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Monday, October 12, 2009

Who is Paul Edward Valentine Giamatti?

Who is Paul Edward Valentine Giamatti? The world knows hims as Paul Giamatti. He is an American actor and comedian. Giamatti began his career as a supporting actor in several films produced during the 1990s including Private Parts, The Truman Show, Saving Private Ryan, The Negotiator, and Man on the Moon, before earning lead roles in several critically acclaimed projects in the 2000s including American Splendor, Sideways, Cinderella Man, John Adams, and Cold Souls.

Giamatti was born June 6, 1967 and raised in New Haven, Connecticut. His father, A. Bartlett Giamatti, was a Yale University professor who later became president of the university and commissioner of Major League Baseball.[1] His mother, Toni Smith, was a homemaker and English teacher who taught at Hopkins School and had also previously acted.[2] Giamatti's mother was Irish American;[3] his paternal grandfather, Valentine Giamatti, was an Italian American, of parentage from Telese, and his paternal grandmother, Mary Claybaugh Walton, was from a New England family.[4]

Giamatti has a brother, Marcus, who is also an actor. Giamatti attended The Foote School, then the elite boarding school Choate Rosemary Hall. He attended Yale University, where he was active in the undergraduate theater scene and worked alongside actors Ron Livingston and Edward Norton, who were also Yale students. He graduated from Yale in 1989 with a bachelor's degree in English. He went on to earn a Master's degree in Fine Arts from the Yale School of Drama where he studied with Earle R. Gister. He performed in numerous theatrical productions (including Broadway) before appearing in some small television and film roles in the early 1990s. In Giamatti's junior year at Yale he was "tapped" to enter Yale's Skull and Bones secret society.[5]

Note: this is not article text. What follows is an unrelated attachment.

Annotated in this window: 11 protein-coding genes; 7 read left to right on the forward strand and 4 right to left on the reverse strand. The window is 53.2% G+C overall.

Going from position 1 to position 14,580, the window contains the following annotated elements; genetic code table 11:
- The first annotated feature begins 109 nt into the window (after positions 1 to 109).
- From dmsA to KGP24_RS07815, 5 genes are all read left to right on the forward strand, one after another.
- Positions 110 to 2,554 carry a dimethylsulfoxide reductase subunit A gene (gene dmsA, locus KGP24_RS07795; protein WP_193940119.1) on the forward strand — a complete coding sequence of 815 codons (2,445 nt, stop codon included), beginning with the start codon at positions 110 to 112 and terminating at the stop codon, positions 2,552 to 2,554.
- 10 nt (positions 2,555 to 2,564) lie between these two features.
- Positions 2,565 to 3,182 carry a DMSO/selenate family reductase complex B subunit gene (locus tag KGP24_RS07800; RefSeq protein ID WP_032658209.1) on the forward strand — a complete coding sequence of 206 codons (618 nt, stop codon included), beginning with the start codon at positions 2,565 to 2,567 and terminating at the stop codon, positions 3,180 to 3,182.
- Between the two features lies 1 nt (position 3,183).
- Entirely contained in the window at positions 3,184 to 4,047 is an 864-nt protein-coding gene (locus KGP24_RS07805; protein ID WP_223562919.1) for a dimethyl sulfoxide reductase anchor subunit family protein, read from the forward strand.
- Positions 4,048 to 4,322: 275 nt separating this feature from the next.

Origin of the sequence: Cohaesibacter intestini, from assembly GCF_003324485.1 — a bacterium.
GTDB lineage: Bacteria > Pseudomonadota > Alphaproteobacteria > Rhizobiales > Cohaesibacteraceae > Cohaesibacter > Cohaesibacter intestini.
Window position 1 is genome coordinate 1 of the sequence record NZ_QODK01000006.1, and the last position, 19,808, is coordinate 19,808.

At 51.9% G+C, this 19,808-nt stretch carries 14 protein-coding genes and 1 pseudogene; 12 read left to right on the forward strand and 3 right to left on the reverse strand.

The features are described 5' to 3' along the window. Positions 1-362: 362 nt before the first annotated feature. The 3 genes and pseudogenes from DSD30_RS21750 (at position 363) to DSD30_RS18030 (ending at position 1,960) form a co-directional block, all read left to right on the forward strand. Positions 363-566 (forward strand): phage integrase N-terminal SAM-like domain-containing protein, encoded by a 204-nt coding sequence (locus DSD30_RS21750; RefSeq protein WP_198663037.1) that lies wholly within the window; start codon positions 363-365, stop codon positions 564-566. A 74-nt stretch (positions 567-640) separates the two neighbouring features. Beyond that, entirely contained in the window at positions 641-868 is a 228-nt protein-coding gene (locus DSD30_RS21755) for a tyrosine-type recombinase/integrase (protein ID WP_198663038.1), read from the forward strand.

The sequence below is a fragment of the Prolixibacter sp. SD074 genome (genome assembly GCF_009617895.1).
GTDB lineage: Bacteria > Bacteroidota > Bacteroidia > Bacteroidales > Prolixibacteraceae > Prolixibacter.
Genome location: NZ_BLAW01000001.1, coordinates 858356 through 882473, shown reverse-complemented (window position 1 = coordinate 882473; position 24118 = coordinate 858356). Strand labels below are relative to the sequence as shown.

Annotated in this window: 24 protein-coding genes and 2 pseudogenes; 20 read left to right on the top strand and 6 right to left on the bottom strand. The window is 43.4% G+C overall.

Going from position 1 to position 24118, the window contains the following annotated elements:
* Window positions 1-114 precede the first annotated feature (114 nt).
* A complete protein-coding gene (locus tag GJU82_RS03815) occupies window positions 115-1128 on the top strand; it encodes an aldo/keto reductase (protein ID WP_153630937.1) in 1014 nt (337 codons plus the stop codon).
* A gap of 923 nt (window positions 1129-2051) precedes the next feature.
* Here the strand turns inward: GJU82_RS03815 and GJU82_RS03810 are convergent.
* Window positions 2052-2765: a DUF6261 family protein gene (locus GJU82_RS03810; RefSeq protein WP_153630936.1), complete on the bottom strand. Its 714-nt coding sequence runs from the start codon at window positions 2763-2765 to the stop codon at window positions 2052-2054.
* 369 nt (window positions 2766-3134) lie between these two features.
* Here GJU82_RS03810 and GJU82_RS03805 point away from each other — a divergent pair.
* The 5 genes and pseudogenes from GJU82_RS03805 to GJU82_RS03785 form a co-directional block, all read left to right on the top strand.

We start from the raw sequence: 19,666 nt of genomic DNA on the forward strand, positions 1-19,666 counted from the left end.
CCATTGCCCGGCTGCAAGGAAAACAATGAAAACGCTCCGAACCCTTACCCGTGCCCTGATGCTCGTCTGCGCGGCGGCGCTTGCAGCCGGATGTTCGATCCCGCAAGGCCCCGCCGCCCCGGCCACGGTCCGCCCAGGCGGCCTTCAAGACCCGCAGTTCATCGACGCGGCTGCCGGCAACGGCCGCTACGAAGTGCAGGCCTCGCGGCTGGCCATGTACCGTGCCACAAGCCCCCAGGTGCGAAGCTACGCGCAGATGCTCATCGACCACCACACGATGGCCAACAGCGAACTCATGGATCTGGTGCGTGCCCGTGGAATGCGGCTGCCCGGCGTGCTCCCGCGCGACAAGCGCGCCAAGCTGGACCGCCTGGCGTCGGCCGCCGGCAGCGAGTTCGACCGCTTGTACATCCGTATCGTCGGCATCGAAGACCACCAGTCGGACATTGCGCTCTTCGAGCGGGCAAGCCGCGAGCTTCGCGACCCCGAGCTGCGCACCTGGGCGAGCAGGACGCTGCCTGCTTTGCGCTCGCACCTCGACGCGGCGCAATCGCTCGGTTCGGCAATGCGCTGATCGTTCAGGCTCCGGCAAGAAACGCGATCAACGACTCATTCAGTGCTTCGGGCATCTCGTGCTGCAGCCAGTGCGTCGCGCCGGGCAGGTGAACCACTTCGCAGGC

Giamatti's first high profile role was in the film adaptation of Howard Stern's Private Parts as Kenny "Pig Vomit" Rushton, Stern's antagonistic program director at WNBC. Stern praised Giamatti's performance often on his radio program, calling for him to be nominated for the Academy Award for Best Supporting Actor. He appeared in a number of supporting roles in big-budget movies such as The Truman Show, Saving Private Ryan,and The Negotiator (all 1998). In 1999, he played Bob Zmuda (and Tony Clifton) in the Andy Kaufman biopic, Man on the Moon. Giamatti continued to be featured in major studio releases such as Big Momma's House (2000) with Martin Lawrence, the Planet of the Apes remake (2001), and in Big Fat Liar (2002) opposite Frankie Muniz and Amanda Bynes.

Giamatti began to earn critical acclaim after his lead role in the 2003 film American Splendor. He gained mainstream notoriety with the 2004 independent romantic comedy Sideways. His portrayal of a depressed writer vacationing in the Santa Barbara wine country garnered him a Golden Globe nomination and an Independent Spirit Award. Following the commercial success of Sideways, Giamatti appeared in Cinderella Man, for which he earned an Academy Award nomination for Best Supporting Actor. He was also nominated for a Golden Globe and won the Screen Actors Guild Award for Best Supporting Actor - Motion Picture.

In 2006, he was the lead in M. Night Shyamalan's Lady in the Water, a supernatural thriller, followed by the animated film The Ant Bully, and Neil Burger's drama The Illusionist co-starring Edward Norton. He also played Mr. Hertz in the action movie Shoot 'Em Up and Santa Claus in the comedy Fred Claus.

In 2008 he received his first Emmy Award for "Outstanding Lead Actor in a Miniseries or a Movie" for his title performance in the HBO miniseries John Adams, a role that also led to a Screen Actors Guild award. That same year, he starred in the independent film Pretty Bird which is a fictionalized retelling about the drama behind the invention of a rocketbelt.[6]

Giamatti will play noted science fiction author Philip K. Dick in the semi-biopic The Owl in Daylight, which he is producing through his production company, Touchy Feely Productions.

Giamatti has commented on the fact that he often plays Jewish characters, but is almost never cast in Italian roles.[1]

He was nominated for 45 separate awards between 2001 and 2008, and won 26 of them, including both an Emmy and a Golden Globe for John Adams. All of his nominations except one were for American Splendor, Sideways, Cinderella Man, or John Adams; the exception was a Blockbuster Entertainment Award nomination for Big Momma's House.[7]


The Brooklyn Academy of Music asked Giamatti, its "2007 BAM Cinema Club Chair", to pick films for an eight-movie series called "Paul Giamatti Selects" and shown at the Academy in August and September 2007. His selections indicated a taste for paranoia and "the darkest of dark comedy," according to a writer for The New York Times, and included Frenzy, Dr. Strangelove, Brewster McCloud, The Big Clock, The Seventh Victim, Dawn of the Dead (1978 version), Seconds, and Invasion of the Body Snatchers (1978 version).[8][9]

Formally a resident of the Brooklyn Heights neighborhood of Brooklyn, New York,[8]



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